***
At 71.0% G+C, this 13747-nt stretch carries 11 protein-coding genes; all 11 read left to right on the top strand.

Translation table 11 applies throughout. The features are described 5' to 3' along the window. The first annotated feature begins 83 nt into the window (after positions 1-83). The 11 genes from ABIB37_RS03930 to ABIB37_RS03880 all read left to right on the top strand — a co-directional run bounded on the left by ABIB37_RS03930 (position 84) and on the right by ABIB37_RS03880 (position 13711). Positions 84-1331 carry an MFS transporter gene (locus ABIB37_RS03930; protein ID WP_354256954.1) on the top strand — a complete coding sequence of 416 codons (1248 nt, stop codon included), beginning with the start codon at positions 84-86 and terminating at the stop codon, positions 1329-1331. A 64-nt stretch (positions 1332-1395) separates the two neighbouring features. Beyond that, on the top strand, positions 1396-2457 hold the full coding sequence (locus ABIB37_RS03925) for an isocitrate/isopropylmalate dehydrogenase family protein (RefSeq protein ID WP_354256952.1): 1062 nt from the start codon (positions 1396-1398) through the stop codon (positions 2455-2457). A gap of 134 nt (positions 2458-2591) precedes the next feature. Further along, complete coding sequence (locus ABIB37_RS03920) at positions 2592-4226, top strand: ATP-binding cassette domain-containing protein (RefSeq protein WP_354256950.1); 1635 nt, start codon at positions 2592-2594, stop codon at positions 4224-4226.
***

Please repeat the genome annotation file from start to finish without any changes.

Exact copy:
At 71.0% G+C, this 13747-nt stretch carries 11 protein-coding genes; all 11 read left to right on the top strand.

Translation table 11 applies throughout. The features are described 5' to 3' along the window. The first annotated feature begins 83 nt into the window (after positions 1-83). The 11 genes from ABIB37_RS03930 to ABIB37_RS03880 all read left to right on the top strand — a co-directional run bounded on the left by ABIB37_RS03930 (position 84) and on the right by ABIB37_RS03880 (position 13711). Positions 84-1331 carry an MFS transporter gene (locus ABIB37_RS03930; protein ID WP_354256954.1) on the top strand — a complete coding sequence of 416 codons (1248 nt, stop codon included), beginning with the start codon at positions 84-86 and terminating at the stop codon, positions 1329-1331. A 64-nt stretch (positions 1332-1395) separates the two neighbouring features. Beyond that, on the top strand, positions 1396-2457 hold the full coding sequence (locus ABIB37_RS03925) for an isocitrate/isopropylmalate dehydrogenase family protein (RefSeq protein ID WP_354256952.1): 1062 nt from the start codon (positions 1396-1398) through the stop codon (positions 2455-2457). A gap of 134 nt (positions 2458-2591) precedes the next feature. Further along, complete coding sequence (locus ABIB37_RS03920) at positions 2592-4226, top strand: ATP-binding cassette domain-containing protein (RefSeq protein WP_354256950.1); 1635 nt, start codon at positions 2592-2594, stop codon at positions 4224-4226.